Defcon Watch: On the cusp of "katastropha"
NATO and Russia playing dangerous game of nuclear chicken
“Either we lose in Ukraine, or the Third World War starts. I think World War III is more realistic, knowing us, knowing our leader. The most incredible outcome, that all this will end with a nuclear strike, seems more probable to me than the other course of events.”
So said RT editor Margarita Simyonan on a Russian panel show late last week. This as Russian state TV also broadcast a nuclear war simulation that showed Russian ICBMs showering London, Paris, and Berlin within 200 seconds of launch—an attack scenario that, according to the simulation, would, of course, leave no survivors. As NATO and Russia remain on a collision course to war—what would be World War III; and yes, very likely result in nuclear Armageddon—it seems that a dangerously self-fulfilling prophesy is beginning to evolve out of the loose-cannon rhetoric in which both sides continue to traffic. Take Eurasia Group head and geopolitical influencer Ian Bremmer’s recent tweet that “since February 24 this war has been mostly about Russia vs. Ukraine. It’s quickly becoming about Russia vs. NATO.” Ohhhh-kay. And that’s a good thing? (To be fair, Bremmer is simply pointing out the obvious; but no one who supports a full-throttle response to deplorable Russian aggression seems to mind even so, throwing caution to the radioactive wind.)
Or how ‘bout former NATO commander Richard Shirreff’s statement that the West should prepare for “the worst-case scenario. ‘The worst case [being] war with Russia.’” Though Shirreff does go on to clarify: “By gearing itself up for the worst case, it is most likely to deter Putin because ultimately Putin respects strength.”
Oh, well, let’s hope so…as a matter of deterrence. What does “gearing up” mean exactly? It certainly worked for Reagan when it came to medium-range Pershing II missile deployments in West Germany in response to the presence of Soviet SS-20s in the western USSR; but Reagan was a different animal with a different zoo at his disposal, and was dealing with a different adversary at a different time in history—he wasn’t responding to Soviet [or Russian] aggression in the East. On the contrary, his predecessors, first Ike and then lame-duck Lyndon Johnson, made no such move that would risk strategic provocation as a matter of deterrence in response to Soviet crackdowns on the Hungarian Revolution in 1956 or Prague Spring in 1968, in which Soviet forces invaded both countries. And Reagan’s own escalation, while certainly in line with his maxim “peace through strength,” was always incremental in nature and a matter of proactive rather than reactive diplomacy, even when perceived as a response to Soviet aggression or belligerence.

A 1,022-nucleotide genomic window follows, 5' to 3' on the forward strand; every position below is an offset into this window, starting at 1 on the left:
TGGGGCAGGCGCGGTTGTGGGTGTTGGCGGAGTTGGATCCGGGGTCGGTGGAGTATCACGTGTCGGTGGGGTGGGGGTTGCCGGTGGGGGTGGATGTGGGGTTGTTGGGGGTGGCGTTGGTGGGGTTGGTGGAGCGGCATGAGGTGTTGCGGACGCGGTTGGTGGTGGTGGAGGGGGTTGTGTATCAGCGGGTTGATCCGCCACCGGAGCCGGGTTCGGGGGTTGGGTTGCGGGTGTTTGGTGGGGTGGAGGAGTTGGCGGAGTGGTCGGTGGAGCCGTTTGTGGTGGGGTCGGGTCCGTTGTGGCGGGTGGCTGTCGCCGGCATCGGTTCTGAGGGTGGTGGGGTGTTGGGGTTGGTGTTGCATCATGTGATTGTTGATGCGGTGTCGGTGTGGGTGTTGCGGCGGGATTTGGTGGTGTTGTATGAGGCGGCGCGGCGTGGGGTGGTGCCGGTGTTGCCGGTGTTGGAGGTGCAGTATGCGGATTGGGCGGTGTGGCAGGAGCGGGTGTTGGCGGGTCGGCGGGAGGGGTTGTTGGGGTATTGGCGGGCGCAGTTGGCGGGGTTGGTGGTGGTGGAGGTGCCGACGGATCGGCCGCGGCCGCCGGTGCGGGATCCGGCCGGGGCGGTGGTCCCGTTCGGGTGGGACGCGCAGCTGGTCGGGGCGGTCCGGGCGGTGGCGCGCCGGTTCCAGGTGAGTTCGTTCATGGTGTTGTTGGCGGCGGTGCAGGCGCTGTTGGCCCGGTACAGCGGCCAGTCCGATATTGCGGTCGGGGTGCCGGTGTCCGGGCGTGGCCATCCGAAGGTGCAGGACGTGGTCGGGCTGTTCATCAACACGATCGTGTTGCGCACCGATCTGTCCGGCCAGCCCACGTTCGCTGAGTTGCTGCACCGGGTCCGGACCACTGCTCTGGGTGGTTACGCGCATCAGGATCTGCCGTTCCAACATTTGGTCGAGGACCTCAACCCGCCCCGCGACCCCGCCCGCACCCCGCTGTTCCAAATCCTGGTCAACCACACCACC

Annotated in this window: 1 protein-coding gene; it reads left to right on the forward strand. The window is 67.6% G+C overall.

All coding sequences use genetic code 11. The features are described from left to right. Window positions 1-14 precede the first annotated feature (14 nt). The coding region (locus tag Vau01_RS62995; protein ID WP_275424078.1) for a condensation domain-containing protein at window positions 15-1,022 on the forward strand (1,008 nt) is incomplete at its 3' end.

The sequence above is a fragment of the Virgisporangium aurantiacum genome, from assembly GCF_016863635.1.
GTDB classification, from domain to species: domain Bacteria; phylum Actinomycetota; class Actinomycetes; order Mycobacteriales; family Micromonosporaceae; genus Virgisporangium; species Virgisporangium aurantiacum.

In the case of Ukraine, ad hoc escalation in the form of “upping-the-ante” in “tit-for-tat” fashion, rather than act as a deterrent, will likely only lead to a widening of the conflict beyond Ukrainian borders—in other words, World War III—especially within an echo chamber of heated rhetoric from both sides. Some of that, timed appropriately, is necessary. Most of it not. But our political and pundit-class, driving the inertia from both sides of the aisle—if there even is an aisle anymore—possess neither the dexterity nor elegance to properly navigate the perils. They ain’t smooth.
Case in point: Was it really wise or necessary for Secretary of Defense Lloyd Austin, after his recent tour of Kyiv, to state that a key U.S. goal in supporting Ukraine is “to see Russia weakened to the degree it cannot do the kind of things that it has done in invading Ukraine”? Austin further clarified the means to that end as continuing to degrade Russia’s military. OK. Great. Agreed. But why tell the Russians that? Openly. Why define that as a primary objective of senior leadership and U.S. strategy when it will only inflame Russian paranoia concerning NATO ambitions and Russia’s own defense. A degradation of the Russian military to the point that it can no longer project power—or, from the Russian point-of-view, defend the “motherland”—will only increase the Kremlin’s reliance on strategic weapons to fill the void in the wake of conventional losses; in other words, nukes. And should Russia therefore perceive the degradation objective as a threat to the state itself—not necessarily the whole country, just the state (meaning Putin and his securocrat henchmen)—then the likelihood of a world war involving nuclear weapons increases exponentially, if one simply considers the Kremlin’s own criteria for their use.
If Bremmer’s point casting Ukraine as merely a center of gravity in a greater existing conflict between NATO and Russia is truly the case, should we not then alter, or at least re-examine, our diplomacy to properly address the imminent danger, shelter us from the gathering thermonuclear storm? Perhaps put the brakes on where necessary, or apply the right pressure points more surgically? Update the algorithmic formulas guiding our foreign policy to include Russian perceptions of our actions and avoid the worst-case scenarios that seem more inevitable with each passing day—because in this case, the worst case isn’t simply war between NATO and Russia; it’s nuclear war between NATO and Russia. And that would truly be the war to end all wars—and perhaps all human history itself.
Alex Holstein is the co-author of Warfighter: The Story of an American Fighting Man, due out ***May 25, 2022, from Lyons Press, and available for pre-order NOW at Amazon and Barnes & Noble. He holds an MSc in Russian and Post-Soviet Studies from the London School of Economics, where he wrote his thesis on the Soviet KGB.